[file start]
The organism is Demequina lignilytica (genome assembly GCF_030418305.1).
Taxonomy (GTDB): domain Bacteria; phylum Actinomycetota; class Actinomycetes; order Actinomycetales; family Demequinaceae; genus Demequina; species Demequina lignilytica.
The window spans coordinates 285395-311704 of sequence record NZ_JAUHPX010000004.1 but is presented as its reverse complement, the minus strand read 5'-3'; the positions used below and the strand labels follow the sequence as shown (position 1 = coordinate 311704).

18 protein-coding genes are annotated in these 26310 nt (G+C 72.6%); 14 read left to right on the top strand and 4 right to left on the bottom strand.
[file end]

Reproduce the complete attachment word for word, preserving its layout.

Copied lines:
The organism is Demequina lignilytica (genome assembly GCF_030418305.1).
Taxonomy (GTDB): domain Bacteria; phylum Actinomycetota; class Actinomycetes; order Actinomycetales; family Demequinaceae; genus Demequina; species Demequina lignilytica.
The window spans coordinates 285395-311704 of sequence record NZ_JAUHPX010000004.1 but is presented as its reverse complement, the minus strand read 5'-3'; the positions used below and the strand labels follow the sequence as shown (position 1 = coordinate 311704).

18 protein-coding genes are annotated in these 26310 nt (G+C 72.6%); 14 read left to right on the top strand and 4 right to left on the bottom strand.